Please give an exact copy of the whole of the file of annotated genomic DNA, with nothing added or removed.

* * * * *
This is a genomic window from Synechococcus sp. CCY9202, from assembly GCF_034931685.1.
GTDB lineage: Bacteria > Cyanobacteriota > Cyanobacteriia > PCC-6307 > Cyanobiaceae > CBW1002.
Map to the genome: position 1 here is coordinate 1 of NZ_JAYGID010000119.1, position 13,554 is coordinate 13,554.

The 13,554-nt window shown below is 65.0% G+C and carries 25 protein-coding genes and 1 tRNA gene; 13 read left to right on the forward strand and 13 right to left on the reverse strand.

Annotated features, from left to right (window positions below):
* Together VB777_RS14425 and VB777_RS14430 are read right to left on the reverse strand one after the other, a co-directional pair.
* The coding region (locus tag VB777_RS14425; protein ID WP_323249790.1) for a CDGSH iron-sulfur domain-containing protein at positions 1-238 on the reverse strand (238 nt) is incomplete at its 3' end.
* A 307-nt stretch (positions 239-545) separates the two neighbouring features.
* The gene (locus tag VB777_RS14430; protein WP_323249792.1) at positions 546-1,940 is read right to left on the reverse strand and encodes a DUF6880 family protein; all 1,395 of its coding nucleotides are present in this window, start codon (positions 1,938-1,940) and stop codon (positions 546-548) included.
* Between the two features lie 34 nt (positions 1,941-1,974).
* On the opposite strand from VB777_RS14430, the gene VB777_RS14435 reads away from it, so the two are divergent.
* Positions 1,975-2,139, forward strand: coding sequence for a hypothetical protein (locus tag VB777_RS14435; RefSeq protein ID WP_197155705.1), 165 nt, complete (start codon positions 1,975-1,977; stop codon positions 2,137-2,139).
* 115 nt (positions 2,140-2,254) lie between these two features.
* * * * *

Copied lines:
This is a genomic window from Synechococcus sp. CCY9202, from assembly GCF_034931685.1.
GTDB lineage: Bacteria > Cyanobacteriota > Cyanobacteriia > PCC-6307 > Cyanobiaceae > CBW1002.
Map to the genome: position 1 here is coordinate 1 of NZ_JAYGID010000119.1, position 13,554 is coordinate 13,554.

The 13,554-nt window shown below is 65.0% G+C and carries 25 protein-coding genes and 1 tRNA gene; 13 read left to right on the forward strand and 13 right to left on the reverse strand.

Annotated features, from left to right (window positions below):
* Together VB777_RS14425 and VB777_RS14430 are read right to left on the reverse strand one after the other, a co-directional pair.
* The coding region (locus tag VB777_RS14425; protein ID WP_323249790.1) for a CDGSH iron-sulfur domain-containing protein at positions 1-238 on the reverse strand (238 nt) is incomplete at its 3' end.
* A 307-nt stretch (positions 239-545) separates the two neighbouring features.
* The gene (locus tag VB777_RS14430; protein WP_323249792.1) at positions 546-1,940 is read right to left on the reverse strand and encodes a DUF6880 family protein; all 1,395 of its coding nucleotides are present in this window, start codon (positions 1,938-1,940) and stop codon (positions 546-548) included.
* Between the two features lie 34 nt (positions 1,941-1,974).
* On the opposite strand from VB777_RS14430, the gene VB777_RS14435 reads away from it, so the two are divergent.
* Positions 1,975-2,139, forward strand: coding sequence for a hypothetical protein (locus tag VB777_RS14435; RefSeq protein ID WP_197155705.1), 165 nt, complete (start codon positions 1,975-1,977; stop codon positions 2,137-2,139).
* 115 nt (positions 2,140-2,254) lie between these two features.